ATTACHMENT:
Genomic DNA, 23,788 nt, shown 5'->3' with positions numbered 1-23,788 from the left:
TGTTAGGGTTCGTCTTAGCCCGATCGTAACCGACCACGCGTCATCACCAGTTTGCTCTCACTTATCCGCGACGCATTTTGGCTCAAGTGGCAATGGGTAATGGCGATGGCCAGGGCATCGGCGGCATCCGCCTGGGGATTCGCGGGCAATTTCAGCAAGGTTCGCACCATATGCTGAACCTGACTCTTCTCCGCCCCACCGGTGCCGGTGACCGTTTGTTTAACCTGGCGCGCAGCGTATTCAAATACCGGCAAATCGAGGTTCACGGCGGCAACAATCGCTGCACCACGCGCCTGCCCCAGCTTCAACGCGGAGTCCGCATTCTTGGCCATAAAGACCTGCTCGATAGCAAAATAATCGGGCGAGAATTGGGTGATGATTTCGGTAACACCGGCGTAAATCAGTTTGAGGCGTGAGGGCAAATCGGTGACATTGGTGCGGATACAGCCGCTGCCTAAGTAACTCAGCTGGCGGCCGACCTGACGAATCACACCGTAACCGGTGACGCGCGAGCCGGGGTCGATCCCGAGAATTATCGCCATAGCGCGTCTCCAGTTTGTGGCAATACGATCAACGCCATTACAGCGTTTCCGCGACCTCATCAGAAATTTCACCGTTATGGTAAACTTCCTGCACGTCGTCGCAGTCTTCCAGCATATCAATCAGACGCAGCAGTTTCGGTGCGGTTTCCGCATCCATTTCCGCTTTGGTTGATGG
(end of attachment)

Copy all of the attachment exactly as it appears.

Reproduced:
Genomic DNA, 23,788 nt, shown 5'->3' with positions numbered 1-23,788 from the left:
TGTTAGGGTTCGTCTTAGCCCGATCGTAACCGACCACGCGTCATCACCAGTTTGCTCTCACTTATCCGCGACGCATTTTGGCTCAAGTGGCAATGGGTAATGGCGATGGCCAGGGCATCGGCGGCATCCGCCTGGGGATTCGCGGGCAATTTCAGCAAGGTTCGCACCATATGCTGAACCTGACTCTTCTCCGCCCCACCGGTGCCGGTGACCGTTTGTTTAACCTGGCGCGCAGCGTATTCAAATACCGGCAAATCGAGGTTCACGGCGGCAACAATCGCTGCACCACGCGCCTGCCCCAGCTTCAACGCGGAGTCCGCATTCTTGGCCATAAAGACCTGCTCGATAGCAAAATAATCGGGCGAGAATTGGGTGATGATTTCGGTAACACCGGCGTAAATCAGTTTGAGGCGTGAGGGCAAATCGGTGACATTGGTGCGGATACAGCCGCTGCCTAAGTAACTCAGCTGGCGGCCGACCTGACGAATCACACCGTAACCGGTGACGCGCGAGCCGGGGTCGATCCCGAGAATTATCGCCATAGCGCGTCTCCAGTTTGTGGCAATACGATCAACGCCATTACAGCGTTTCCGCGACCTCATCAGAAATTTCACCGTTATGGTAAACTTCCTGCACGTCGTCGCAGTCTTCCAGCATATCAATCAGACGCAGCAGTTTCGGTGCGGTTTCCGCATCCATTTCCGCTTTGGTTGATGG